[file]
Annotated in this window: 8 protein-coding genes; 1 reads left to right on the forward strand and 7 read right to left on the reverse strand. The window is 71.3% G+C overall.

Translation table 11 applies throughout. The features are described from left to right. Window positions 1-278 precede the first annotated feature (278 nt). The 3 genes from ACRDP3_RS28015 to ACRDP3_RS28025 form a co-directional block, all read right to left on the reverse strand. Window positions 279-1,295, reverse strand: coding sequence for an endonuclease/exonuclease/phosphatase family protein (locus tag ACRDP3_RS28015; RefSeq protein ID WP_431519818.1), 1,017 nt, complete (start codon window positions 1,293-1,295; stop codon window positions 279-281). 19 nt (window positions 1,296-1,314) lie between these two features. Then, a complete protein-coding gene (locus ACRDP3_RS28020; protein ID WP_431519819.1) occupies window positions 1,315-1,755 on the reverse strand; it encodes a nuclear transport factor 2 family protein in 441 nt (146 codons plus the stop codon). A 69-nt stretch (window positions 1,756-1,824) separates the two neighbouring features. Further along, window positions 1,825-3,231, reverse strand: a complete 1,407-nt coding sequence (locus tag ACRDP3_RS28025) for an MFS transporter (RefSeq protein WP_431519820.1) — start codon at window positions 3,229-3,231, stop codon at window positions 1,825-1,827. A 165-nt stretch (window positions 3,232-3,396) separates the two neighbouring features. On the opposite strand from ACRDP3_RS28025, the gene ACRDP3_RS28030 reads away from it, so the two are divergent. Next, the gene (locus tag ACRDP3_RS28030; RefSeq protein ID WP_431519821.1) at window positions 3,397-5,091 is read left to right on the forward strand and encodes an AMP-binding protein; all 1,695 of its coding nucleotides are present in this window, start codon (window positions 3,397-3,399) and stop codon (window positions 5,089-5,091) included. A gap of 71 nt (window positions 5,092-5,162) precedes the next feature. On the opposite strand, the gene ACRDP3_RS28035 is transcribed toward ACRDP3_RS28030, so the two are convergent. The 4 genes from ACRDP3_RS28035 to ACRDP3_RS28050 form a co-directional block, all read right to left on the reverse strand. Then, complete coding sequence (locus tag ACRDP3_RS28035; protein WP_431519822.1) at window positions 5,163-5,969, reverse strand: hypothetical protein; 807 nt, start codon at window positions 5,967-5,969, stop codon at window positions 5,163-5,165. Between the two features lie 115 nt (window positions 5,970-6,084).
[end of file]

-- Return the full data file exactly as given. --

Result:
Annotated in this window: 8 protein-coding genes; 1 reads left to right on the forward strand and 7 read right to left on the reverse strand. The window is 71.3% G+C overall.

Translation table 11 applies throughout. The features are described from left to right. Window positions 1-278 precede the first annotated feature (278 nt). The 3 genes from ACRDP3_RS28015 to ACRDP3_RS28025 form a co-directional block, all read right to left on the reverse strand. Window positions 279-1,295, reverse strand: coding sequence for an endonuclease/exonuclease/phosphatase family protein (locus tag ACRDP3_RS28015; RefSeq protein ID WP_431519818.1), 1,017 nt, complete (start codon window positions 1,293-1,295; stop codon window positions 279-281). 19 nt (window positions 1,296-1,314) lie between these two features. Then, a complete protein-coding gene (locus ACRDP3_RS28020; protein ID WP_431519819.1) occupies window positions 1,315-1,755 on the reverse strand; it encodes a nuclear transport factor 2 family protein in 441 nt (146 codons plus the stop codon). A 69-nt stretch (window positions 1,756-1,824) separates the two neighbouring features. Further along, window positions 1,825-3,231, reverse strand: a complete 1,407-nt coding sequence (locus tag ACRDP3_RS28025) for an MFS transporter (RefSeq protein WP_431519820.1) — start codon at window positions 3,229-3,231, stop codon at window positions 1,825-1,827. A 165-nt stretch (window positions 3,232-3,396) separates the two neighbouring features. On the opposite strand from ACRDP3_RS28025, the gene ACRDP3_RS28030 reads away from it, so the two are divergent. Next, the gene (locus tag ACRDP3_RS28030; RefSeq protein ID WP_431519821.1) at window positions 3,397-5,091 is read left to right on the forward strand and encodes an AMP-binding protein; all 1,695 of its coding nucleotides are present in this window, start codon (window positions 3,397-3,399) and stop codon (window positions 5,089-5,091) included. A gap of 71 nt (window positions 5,092-5,162) precedes the next feature. On the opposite strand, the gene ACRDP3_RS28035 is transcribed toward ACRDP3_RS28030, so the two are convergent. The 4 genes from ACRDP3_RS28035 to ACRDP3_RS28050 form a co-directional block, all read right to left on the reverse strand. Then, complete coding sequence (locus tag ACRDP3_RS28035; protein WP_431519822.1) at window positions 5,163-5,969, reverse strand: hypothetical protein; 807 nt, start codon at window positions 5,967-5,969, stop codon at window positions 5,163-5,165. Between the two features lie 115 nt (window positions 5,970-6,084).